With soaring home prices and shrinking inventory across the country, many Americans have opted to invest in remodeling their current homes rather than selling and buying new. A new survey from Nationwide revealed multiline agents have opportunities to provide needed counsel to both homeowners planning or undergoing renovations and the residential contractors helping them with the work.
Nationwide’s latest Agency Forward survey revealed that 77% of homeowners currently updating their homes have future remodeling plans this year and 71% expect to proceed with those plans despite higher costs, delayed timelines and limited material availability brought on by today’s inflation and supply chain obstacles.
Meanwhile, half of the residential contractors serving homeowners’ renovation needs say it has been difficult to keep up. Most are making changes to their businesses to compete in today’s market, including expanding their services for customers and taking steps to hire and retain workers.
Most homeowners don’t weigh insurance needs when updating their homes
Homeowners are largely focused on voluntary interior remodels aimed at repairing wear and tear, making their homes more enjoyable or refreshing something outdated. They’re also investing significantly in their remodels, but not to increase resale value down the line. In fact, four in 10 say they would not consider selling their homes at all after their projects are complete.
What is alarming to us is that the survey found few consumers consider whether their homeowners’ insurance policies include adequate limits to cover the upgrades should an accident occur. This is a significant gap agents can help them address.
With inflation and supply chain disruptions driving up claims costs across the country, it’s important for agents to check in with homeowner clients to ensure their exciting remodel doesn’t turn into a future headache.
A few topics to emphasize during check-ins with homeowners:
» Insurance needs and policy limits may change when undergoing major home renovations. It’s important to have adequate coverage to account for upgrades.
» Potential insurance savings could be available for renovating the home’s roof, plumbing, heating, cooling or electrical systems.
» As projects are completed, consider leveraging smart home technologies, such as smoke and water leak sensors, to save on premiums and further protect from common and costly claims.
» When planning for future projects, be sure to screen contractors carefully to ensure they have insurance and the skills needed to do the work.
Insurance must keep pace with residential contractors
Since the pandemic began in 2020, 62% of residential contractors have seen increased demand for home renovation work and most have been hiring to keep up.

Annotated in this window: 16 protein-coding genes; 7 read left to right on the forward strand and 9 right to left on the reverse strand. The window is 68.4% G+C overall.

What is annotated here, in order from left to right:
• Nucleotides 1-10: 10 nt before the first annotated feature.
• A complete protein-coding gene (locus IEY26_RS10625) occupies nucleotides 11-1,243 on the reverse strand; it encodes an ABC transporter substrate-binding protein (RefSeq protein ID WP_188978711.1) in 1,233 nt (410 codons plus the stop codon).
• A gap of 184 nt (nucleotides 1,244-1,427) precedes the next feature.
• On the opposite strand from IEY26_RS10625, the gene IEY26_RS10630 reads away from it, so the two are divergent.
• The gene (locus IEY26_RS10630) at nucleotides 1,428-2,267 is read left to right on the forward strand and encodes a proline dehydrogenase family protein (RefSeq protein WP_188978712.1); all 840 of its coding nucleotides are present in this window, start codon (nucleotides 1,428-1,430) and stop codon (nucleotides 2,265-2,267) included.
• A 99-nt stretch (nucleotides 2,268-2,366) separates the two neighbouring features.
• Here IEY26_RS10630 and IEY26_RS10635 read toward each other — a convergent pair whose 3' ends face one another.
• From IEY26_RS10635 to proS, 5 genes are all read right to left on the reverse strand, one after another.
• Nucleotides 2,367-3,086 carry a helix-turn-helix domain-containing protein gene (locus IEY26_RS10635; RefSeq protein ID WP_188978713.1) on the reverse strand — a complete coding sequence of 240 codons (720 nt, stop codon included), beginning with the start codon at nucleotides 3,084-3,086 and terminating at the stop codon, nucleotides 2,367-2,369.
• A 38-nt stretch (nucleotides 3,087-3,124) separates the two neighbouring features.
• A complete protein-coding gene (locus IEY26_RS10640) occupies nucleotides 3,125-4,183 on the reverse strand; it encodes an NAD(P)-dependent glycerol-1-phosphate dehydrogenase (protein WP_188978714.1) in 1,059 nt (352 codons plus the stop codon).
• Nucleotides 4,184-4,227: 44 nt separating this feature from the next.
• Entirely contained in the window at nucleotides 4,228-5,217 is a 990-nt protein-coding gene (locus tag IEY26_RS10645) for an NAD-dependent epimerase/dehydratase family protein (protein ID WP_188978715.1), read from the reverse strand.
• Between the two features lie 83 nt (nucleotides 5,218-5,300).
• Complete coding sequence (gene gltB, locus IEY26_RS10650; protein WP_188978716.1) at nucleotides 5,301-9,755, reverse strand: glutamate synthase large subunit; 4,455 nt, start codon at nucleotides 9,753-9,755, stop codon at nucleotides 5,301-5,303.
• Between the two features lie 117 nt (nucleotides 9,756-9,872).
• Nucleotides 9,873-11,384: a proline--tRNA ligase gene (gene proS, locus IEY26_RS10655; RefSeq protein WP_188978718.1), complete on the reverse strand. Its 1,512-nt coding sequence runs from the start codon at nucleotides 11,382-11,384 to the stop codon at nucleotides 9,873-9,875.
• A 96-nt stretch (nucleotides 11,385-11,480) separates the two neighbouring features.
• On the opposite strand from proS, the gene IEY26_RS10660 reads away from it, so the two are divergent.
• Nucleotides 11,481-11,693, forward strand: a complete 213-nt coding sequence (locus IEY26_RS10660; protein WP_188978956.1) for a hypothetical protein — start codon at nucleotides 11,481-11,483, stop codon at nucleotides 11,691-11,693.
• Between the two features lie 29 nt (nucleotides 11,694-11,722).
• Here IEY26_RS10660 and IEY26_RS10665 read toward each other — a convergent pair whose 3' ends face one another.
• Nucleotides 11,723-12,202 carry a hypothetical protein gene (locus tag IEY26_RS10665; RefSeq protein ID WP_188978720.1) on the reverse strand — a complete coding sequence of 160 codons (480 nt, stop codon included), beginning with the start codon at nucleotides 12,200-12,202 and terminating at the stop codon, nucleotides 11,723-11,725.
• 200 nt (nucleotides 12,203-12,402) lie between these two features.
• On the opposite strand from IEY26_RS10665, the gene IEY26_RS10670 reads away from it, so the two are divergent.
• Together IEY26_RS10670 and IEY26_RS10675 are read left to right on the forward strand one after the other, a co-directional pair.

Many are already booked up well into the next year and the demand crunch has further strained an already reeling construction labor market. To help with attracting and retaining skilled workers, half of contractors say they’ve raised wages while a quarter would like to but can’t afford it.
Another 54% have also expanded the offerings their business provides to clients to meet demand where it’s headed. Of those who expanded their offerings, 42% hired new workers who specialize in those trades, and 35% trained current employees to do the work.
Most residential contractors also faced substantial stresses in 2021 like higher material costs, difficulty finding materials in stock, and delays in receiving materials needed to complete projects. And they expect even greater challenges this year.
As contractors fight to keep up with demand and remain competitive in today’s market, insurance agents can serve a critical role in making sure their insurance protection stays in lockstep with their business needs. Contractor clients could use your guidance on:
» Ensuring they have appropriate limits across all coverage lines as inflation drives up the replacement cost of equipment and materials. Additional layers of coverage, such as that offered by an umbrella policy, can also help insured clients protect themselves against the impact of social inflation in claims situations.
» Keeping payroll information up to date as they add more employees and grow. If clients experience substantial increases in payroll or employees, you can make a midterm adjustment to general liability and workers’ compensation lines to reduce the potential for a premium audit payment due.
» Considering inland marine coverage to protect against costly losses that could occur when transporting or storing tools and equipment for projects. They may also benefit from an installation floater to cover project materials being stored while jobs are underway or being scheduled.
» Thoroughly vetting subcontractors to make sure they have the proper insurance, proper licensing if it’s needed, and the experience to do the work appropriately. Residential contractors also should have adequate risk transfer in place, especially if they don’t have a long-standing relationship with the subcontractors.
» Regularly checking in to help understand and account for any new or evolving exposures their business and employees may be facing and risk mitigation measures to protect against them.
Optimism on the horizon
Despite economic obstacles in 2022, both homeowners and residential contractors are optimistic about their future projects.
Both homeowners and contractors expect to see continued supply chain and inflation troubles as they tackle renovation projects, but only 5% of homeowners say they’ll halt their projects as a result. Seven in 10 residential contractors are also optimistic about the 2022 season.
As home remodeling demand continues to create opportunities and challenges for customers, multiline agents can reinforce their value to personal lines and commercial lines insureds alike with proactive outreach and guidance to help them smoothly navigate their projects ahead.